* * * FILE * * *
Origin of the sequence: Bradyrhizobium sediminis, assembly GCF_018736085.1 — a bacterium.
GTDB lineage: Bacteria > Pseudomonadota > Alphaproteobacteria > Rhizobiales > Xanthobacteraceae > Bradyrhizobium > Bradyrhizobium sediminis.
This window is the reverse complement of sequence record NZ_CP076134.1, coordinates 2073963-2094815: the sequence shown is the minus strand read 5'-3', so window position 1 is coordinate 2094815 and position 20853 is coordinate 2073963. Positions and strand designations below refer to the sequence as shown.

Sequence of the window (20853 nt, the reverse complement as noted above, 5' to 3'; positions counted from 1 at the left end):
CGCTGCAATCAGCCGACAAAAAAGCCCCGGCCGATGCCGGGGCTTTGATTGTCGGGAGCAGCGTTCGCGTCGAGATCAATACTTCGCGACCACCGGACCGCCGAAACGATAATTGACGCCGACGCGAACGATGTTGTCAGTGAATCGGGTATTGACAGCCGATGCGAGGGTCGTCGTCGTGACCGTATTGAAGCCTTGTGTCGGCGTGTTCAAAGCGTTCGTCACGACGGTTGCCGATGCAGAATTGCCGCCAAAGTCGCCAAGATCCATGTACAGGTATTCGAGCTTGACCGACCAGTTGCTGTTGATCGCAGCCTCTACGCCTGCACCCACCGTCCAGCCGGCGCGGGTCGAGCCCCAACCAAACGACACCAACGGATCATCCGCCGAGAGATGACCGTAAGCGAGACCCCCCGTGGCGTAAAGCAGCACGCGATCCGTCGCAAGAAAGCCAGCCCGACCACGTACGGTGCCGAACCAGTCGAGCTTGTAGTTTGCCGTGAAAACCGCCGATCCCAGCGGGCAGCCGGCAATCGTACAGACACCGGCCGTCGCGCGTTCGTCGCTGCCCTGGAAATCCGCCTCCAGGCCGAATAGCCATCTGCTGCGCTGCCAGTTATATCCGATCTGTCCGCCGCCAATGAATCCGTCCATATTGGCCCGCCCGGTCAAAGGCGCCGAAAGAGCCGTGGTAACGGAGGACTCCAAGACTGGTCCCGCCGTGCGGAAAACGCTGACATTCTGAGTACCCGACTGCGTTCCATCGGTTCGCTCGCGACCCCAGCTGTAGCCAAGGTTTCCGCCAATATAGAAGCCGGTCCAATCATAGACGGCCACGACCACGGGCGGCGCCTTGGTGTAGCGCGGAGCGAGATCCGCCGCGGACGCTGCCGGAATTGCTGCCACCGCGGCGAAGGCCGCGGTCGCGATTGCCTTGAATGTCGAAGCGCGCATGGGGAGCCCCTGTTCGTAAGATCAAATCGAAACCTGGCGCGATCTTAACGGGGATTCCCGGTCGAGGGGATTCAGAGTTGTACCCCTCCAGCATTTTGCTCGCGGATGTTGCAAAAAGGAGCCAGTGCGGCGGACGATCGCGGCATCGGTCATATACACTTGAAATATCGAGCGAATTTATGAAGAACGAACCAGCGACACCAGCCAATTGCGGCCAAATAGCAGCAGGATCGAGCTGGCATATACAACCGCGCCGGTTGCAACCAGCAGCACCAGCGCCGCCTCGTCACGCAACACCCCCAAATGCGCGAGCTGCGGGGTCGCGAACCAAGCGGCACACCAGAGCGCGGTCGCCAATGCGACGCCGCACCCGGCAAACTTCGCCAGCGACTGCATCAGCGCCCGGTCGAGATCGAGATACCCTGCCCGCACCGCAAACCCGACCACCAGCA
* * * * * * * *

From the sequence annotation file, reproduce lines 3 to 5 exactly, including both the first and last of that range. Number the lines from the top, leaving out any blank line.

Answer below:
This window is the reverse complement of sequence record NZ_CP076134.1, coordinates 2073963-2094815: the sequence shown is the minus strand read 5'-3', so window position 1 is coordinate 2094815 and position 20853 is coordinate 2073963. Positions and strand designations below refer to the sequence as shown.

Sequence of the window (20853 nt, the reverse complement as noted above, 5' to 3'; positions counted from 1 at the left end):
CGCTGCAATCAGCCGACAAAAAAGCCCCGGCCGATGCCGGGGCTTTGATTGTCGGGAGCAGCGTTCGCGTCGAGATCAATACTTCGCGACCACCGGACCGCCGAAACGATAATTGACGCCGACGCGAACGATGTTGTCAGTGAATCGGGTATTGACAGCCGATGCGAGGGTCGTCGTCGTGACCGTATTGAAGCCTTGTGTCGGCGTGTTCAAAGCGTTCGTCACGACGGTTGCCGATGCAGAATTGCCGCCAAAGTCGCCAAGATCCATGTACAGGTATTCGAGCTTGACCGACCAGTTGCTGTTGATCGCAGCCTCTACGCCTGCACCCACCGTCCAGCCGGCGCGGGTCGAGCCCCAACCAAACGACACCAACGGATCATCCGCCGAGAGATGACCGTAAGCGAGACCCCCCGTGGCGTAAAGCAGCACGCGATCCGTCGCAAGAAAGCCAGCCCGACCACGTACGGTGCCGAACCAGTCGAGCTTGTAGTTTGCCGTGAAAACCGCCGATCCCAGCGGGCAGCCGGCAATCGTACAGACACCGGCCGTCGCGCGTTCGTCGCTGCCCTGGAAATCCGCCTCCAGGCCGAATAGCCATCTGCTGCGCTGCCAGTTATATCCGATCTGTCCGCCGCCAATGAATCCGTCCATATTGGCCCGCCCGGTCAAAGGCGCCGAAAGAGCCGTGGTAACGGAGGACTCCAAGACTGGTCCCGCCGTGCGGAAAACGCTGACATTCTGAGTACCCGACTGCGTTCCATCGGTTCGCTCGCGACCCCAGCTGTAGCCAAGGTTTCCGCCAATATAGAAGCCGGTCCAATCATAGACGGCCACGACCACGGGCGGCGCCTTGGTGTAGCGCGGAGCGAGATCCGCCGCGGACGCTGCCGGAATTGCTGCCACCGCGGCGAAGGCCGCGGTCGCGATTGCCTTGAATGTCGAAGCGCGCATGGGGAGCCCCTGTTCGTAAGATCAAATCGAAACCTGGCGCGATCTTAACGGGGATTCCCGGTCGAGGGGATTCAGAGTTGTACCCCTCCAGCATTTTGCTCGCGGATGTTGCAAAAAGGAGCCAGTGCGGCGGACGATCGCGGCATCGGTCATATACACTTGAAATATCGAGCGAATTTATGAAGAACGAACCAGCGACACCAGCCAATTGCGGCCAAATAGCAGCAGGATCGAGCTGGCATATACAACCGCGCCGGTTGCAACCAGCAGCACCAGCGCCGCCTCGTCACGCAACACCCCCAAATGCGCGAGCTGCGGGGTCGCGAACCAAGCGGCACACCAGAGCGCGGTCGCCAATGCGACGCCGCACCCGGCAAACTTCGCCAGCGACTGCATCAGCGCCCGGTCGAGATCGAGATACCCTGCCCGCACCGCAAACCCGACCACCAGCA